Travel: Jon Sopel discusses possible US flight corridors
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European travel is off the cards for most Britons who are seeking holidays at the moment. However, many are hoping it will open once again over the coming months. One leading travel expert has criticised the Government’s decision to pause the reopening of foreign travel, claiming ministers are “watching their backs” rather than paying attention to the data.
International travel opened up to Britons less than a month ago, but only selected locations are open for leisure and do not mandate quarantine periods.
Most of Europe is now off the cards for Britons, although Portugal had originally been included on the green list.
Transport Secretary Grant Shapps today warned loosening travel restrictions could risk “screwing up” progress the UK has made with its vaccination programme.
He told Sky News: “I think most people agree we’ve got to be cautious.
“I am the transport secretary, I want transport to happen, I want international transport to happen, but I think most people appreciate that what we need to do is open up cautiously.
“What no one wants to see us doing now is to screw that all up by inadvertently reattracting the coronavirus into this country.”
To protect Britons and the country’s efforts to quash coronavirus, the Government implemented a traffic light system for foreign travel.
Each country is allocated a colour based upon its risk – with overseas holidays only permitted to green list destinations.
Other countries categorised as “amber” or “red” are only open to travellers in emergency situations such as to visit an unwell relative.
On June 3, the Government reduced the number of countries on the green list, removing Portugal and adding it to the amber list.
This means the green list countries now include: Australia, Brunei, the Falkland Islands, the Faroe Islands, Gibraltar, Iceland, Israel, New Zealand, Singapore, South Georgia and the South Sandwich Islands, and St Helena, Ascension and Tristan da Cunha.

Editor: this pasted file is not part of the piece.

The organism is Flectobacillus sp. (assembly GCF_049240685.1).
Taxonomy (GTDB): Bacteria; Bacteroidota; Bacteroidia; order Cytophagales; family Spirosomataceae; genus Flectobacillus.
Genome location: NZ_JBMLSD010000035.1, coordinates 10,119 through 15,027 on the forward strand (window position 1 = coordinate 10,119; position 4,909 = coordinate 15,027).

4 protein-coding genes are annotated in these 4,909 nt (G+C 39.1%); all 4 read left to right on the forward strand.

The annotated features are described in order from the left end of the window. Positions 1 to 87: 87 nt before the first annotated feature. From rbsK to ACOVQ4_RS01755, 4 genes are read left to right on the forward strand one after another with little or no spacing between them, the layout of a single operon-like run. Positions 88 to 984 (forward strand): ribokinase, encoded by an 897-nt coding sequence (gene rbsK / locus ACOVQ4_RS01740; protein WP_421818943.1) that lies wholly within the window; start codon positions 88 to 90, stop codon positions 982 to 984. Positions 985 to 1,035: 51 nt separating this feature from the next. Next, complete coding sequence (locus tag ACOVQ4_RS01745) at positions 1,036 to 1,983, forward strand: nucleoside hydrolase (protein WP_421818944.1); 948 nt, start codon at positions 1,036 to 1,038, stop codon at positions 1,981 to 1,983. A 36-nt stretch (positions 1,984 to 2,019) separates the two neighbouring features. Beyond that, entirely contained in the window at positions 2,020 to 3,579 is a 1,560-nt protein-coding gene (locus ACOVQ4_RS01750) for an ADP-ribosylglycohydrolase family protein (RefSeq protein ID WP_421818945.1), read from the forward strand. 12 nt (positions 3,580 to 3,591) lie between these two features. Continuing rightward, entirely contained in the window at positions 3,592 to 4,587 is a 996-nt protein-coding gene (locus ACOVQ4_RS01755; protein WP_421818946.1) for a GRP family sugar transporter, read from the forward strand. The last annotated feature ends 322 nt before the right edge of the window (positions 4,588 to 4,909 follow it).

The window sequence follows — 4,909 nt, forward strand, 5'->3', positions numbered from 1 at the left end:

Quarantine-free travel to the UK from mainland Europe or the US will not be permitted before late July, according to an industry expert.
Paul Charles, chief executive of travel consultancy The PC Agency said the reopening of travel has been “sacrificed by ministers watching their backs”.
Mr Charles said decisions about green list locations have been “highly political” rather than based on data.
He added Portugal and other countries such as Malta, Morocco and Grenada should be on the green list.
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The travel expert said it was his “clear understanding” that ministers “do not intend to open up travel to mainland Europe or the USA before the end of July”.
He said: “Ministers have fallen into line to protect their future careers and potentially benefit from an upcoming Cabinet reshuffle.
“And that means sacrificing the early opening of the overseas travel sector.
“Now thousands of jobs are at risk – as are some airlines and travel firms – because June and July will be lost in travel terms.”
The Department for Transport is reviewing the travel list every three weeks.
This suggests the next changes will be announced on June 24, with updates expecting to come into effect the following week.
However, with many scientists calling into question whether the lockdown easing planned for June 21 will go ahead, travel experts do not have high hopes for international travel opening up much farther at that time.
Even key Government advisor Dr Jenny Harries, chief executive of the recently-formed UK Health Security Agency, today said the decision to reopen on June 21 was on a “knife-edge”.
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